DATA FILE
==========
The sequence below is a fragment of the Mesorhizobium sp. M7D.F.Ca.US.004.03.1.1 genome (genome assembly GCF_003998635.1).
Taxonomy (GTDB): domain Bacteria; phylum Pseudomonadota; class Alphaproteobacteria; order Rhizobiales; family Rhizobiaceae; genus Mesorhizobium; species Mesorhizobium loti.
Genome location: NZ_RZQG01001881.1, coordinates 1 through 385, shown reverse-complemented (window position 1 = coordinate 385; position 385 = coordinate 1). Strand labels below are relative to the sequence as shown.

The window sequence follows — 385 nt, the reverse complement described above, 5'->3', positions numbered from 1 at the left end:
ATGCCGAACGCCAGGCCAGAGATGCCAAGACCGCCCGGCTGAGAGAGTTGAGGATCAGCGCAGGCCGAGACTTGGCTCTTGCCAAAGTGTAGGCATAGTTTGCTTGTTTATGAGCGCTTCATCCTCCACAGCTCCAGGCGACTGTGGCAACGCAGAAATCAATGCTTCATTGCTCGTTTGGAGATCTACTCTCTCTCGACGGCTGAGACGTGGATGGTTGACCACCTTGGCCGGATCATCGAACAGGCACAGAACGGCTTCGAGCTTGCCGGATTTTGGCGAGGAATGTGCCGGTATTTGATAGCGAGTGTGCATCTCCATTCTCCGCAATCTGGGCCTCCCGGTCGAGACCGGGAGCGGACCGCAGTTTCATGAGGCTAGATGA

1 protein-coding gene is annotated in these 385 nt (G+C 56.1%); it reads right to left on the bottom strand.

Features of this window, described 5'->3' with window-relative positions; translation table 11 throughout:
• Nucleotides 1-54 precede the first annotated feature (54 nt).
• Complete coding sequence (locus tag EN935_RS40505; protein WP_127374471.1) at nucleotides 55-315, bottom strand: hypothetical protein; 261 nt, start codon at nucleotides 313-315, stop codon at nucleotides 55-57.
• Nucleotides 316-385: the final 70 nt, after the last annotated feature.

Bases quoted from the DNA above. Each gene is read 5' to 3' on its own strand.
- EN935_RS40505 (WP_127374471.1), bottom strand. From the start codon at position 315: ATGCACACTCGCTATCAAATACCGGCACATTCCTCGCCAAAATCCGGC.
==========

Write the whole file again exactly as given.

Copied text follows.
The sequence below is a fragment of the Mesorhizobium sp. M7D.F.Ca.US.004.03.1.1 genome (genome assembly GCF_003998635.1).
Taxonomy (GTDB): domain Bacteria; phylum Pseudomonadota; class Alphaproteobacteria; order Rhizobiales; family Rhizobiaceae; genus Mesorhizobium; species Mesorhizobium loti.
Genome location: NZ_RZQG01001881.1, coordinates 1 through 385, shown reverse-complemented (window position 1 = coordinate 385; position 385 = coordinate 1). Strand labels below are relative to the sequence as shown.

The window sequence follows — 385 nt, the reverse complement described above, 5'->3', positions numbered from 1 at the left end:
ATGCCGAACGCCAGGCCAGAGATGCCAAGACCGCCCGGCTGAGAGAGTTGAGGATCAGCGCAGGCCGAGACTTGGCTCTTGCCAAAGTGTAGGCATAGTTTGCTTGTTTATGAGCGCTTCATCCTCCACAGCTCCAGGCGACTGTGGCAACGCAGAAATCAATGCTTCATTGCTCGTTTGGAGATCTACTCTCTCTCGACGGCTGAGACGTGGATGGTTGACCACCTTGGCCGGATCATCGAACAGGCACAGAACGGCTTCGAGCTTGCCGGATTTTGGCGAGGAATGTGCCGGTATTTGATAGCGAGTGTGCATCTCCATTCTCCGCAATCTGGGCCTCCCGGTCGAGACCGGGAGCGGACCGCAGTTTCATGAGGCTAGATGA

1 protein-coding gene is annotated in these 385 nt (G+C 56.1%); it reads right to left on the bottom strand.

Features of this window, described 5'->3' with window-relative positions; translation table 11 throughout:
• Nucleotides 1-54 precede the first annotated feature (54 nt).
• Complete coding sequence (locus tag EN935_RS40505; protein WP_127374471.1) at nucleotides 55-315, bottom strand: hypothetical protein; 261 nt, start codon at nucleotides 313-315, stop codon at nucleotides 55-57.
• Nucleotides 316-385: the final 70 nt, after the last annotated feature.

Bases quoted from the DNA above. Each gene is read 5' to 3' on its own strand.
- EN935_RS40505 (WP_127374471.1), bottom strand. From the start codon at position 315: ATGCACACTCGCTATCAAATACCGGCACATTCCTCGCCAAAATCCGGC.